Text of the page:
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How can I oppose my neighbour’s building application in France?

Complaints can be lodged at your local mairie and administrative court but must follow certain rules

Both small and large building declarations can be opposed within certain timeframes Pic: Wstockstudio / Shutterstock

Reader question: My neighbour wants to build an extension and has applied to the mairie for approval. I want to oppose the plan, how do I do this? 

Unless you have good relations with your neighbour – and can discuss the matter peacefully before they apply for a building declaration – you will have to wait until they have officially received permission before you can oppose the decision.

As a reminder, there are two types of building declarations for work on private property. 

The first, which provides tacit approval and is usually for smaller projects is called the Déclaration préalable de travaux (DP) and is sent to the mairie to notify them work is being done on the property. 

This is sent via a lettre recommandée avec avis de réception (registered post) or, where available, can be done via a website.

Mairies have one month (two in conservation areas) to respond to a DP rejecting it or requesting changes after which the approval is tacitly given and work can start. Mairies generally do not provide written approval in response to a DP they receive but the applicant should receive a récépissé (receipt document) acknowledging that the declaration has been lodged.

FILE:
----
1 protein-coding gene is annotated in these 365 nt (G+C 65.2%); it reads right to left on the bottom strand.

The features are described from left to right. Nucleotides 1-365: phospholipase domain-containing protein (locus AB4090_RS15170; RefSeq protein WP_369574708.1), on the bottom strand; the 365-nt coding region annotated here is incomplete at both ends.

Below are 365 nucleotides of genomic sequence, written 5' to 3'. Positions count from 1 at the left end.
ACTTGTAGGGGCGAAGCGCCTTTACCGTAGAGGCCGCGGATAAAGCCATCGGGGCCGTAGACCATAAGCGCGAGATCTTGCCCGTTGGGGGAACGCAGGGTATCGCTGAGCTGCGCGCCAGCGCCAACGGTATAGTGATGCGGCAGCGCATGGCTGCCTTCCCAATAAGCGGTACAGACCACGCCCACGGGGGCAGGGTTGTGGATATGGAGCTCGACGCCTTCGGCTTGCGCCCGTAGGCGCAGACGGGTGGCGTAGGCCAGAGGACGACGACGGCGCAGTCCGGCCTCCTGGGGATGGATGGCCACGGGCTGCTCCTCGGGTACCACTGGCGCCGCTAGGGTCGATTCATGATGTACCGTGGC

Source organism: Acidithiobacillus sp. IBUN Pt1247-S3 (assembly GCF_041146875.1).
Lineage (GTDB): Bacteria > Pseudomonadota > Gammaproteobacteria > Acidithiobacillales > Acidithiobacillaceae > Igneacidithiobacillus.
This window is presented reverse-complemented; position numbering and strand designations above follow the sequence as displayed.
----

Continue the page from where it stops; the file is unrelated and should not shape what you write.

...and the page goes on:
The second, for larger projects, is a permis de construire, which requires approval from the mairie before work can start. 

As soon as the approval arrives (or the date to request changes has passed) the administrative approval must be clearly displayed at your property. This means it is visible to those outside the property and must remain so for the duration of the works. 

In the case of a DP where no written approval was given, the proof of receipt from the mairie should be displayed.

From the first time a sign approving the work is displayed, neighbours have up to two months to lodge an informal appeal to the mairie over the construction work – this can increase to six months (from the beginning of construction) if no sign is posted. 

If you do appeal to the mairie, you should also notify the property owner within 15 days that a complaint has been lodged, using an LRAR.

The mairie may try to mediate and come to a solution between the two parties. 

What can I do if this fails? 

If there is an explicit refusal to stop or alter the works, or an implicit refusal as you receive no answer within two months, a complaint can then be lodged with the office of the local administrative court (greffe du tribunal administratif).

You can find information about your local administrative court (there is one per department) using the Conseil d'État website here.

This must be done within two months either of the work declaration being posted up (or within two months of the mairie’s refusal), and the owner must be notified within 15 days of the complaint via a registered post letter. 

Proceedings on the matter will then be held, but the works may continue during this process until a final decision is reached.

It is possible to apply for a summary suspension to temporarily halt work on the project (valid until the end of proceedings), but this may not be granted unless in exceptional circumstances. 

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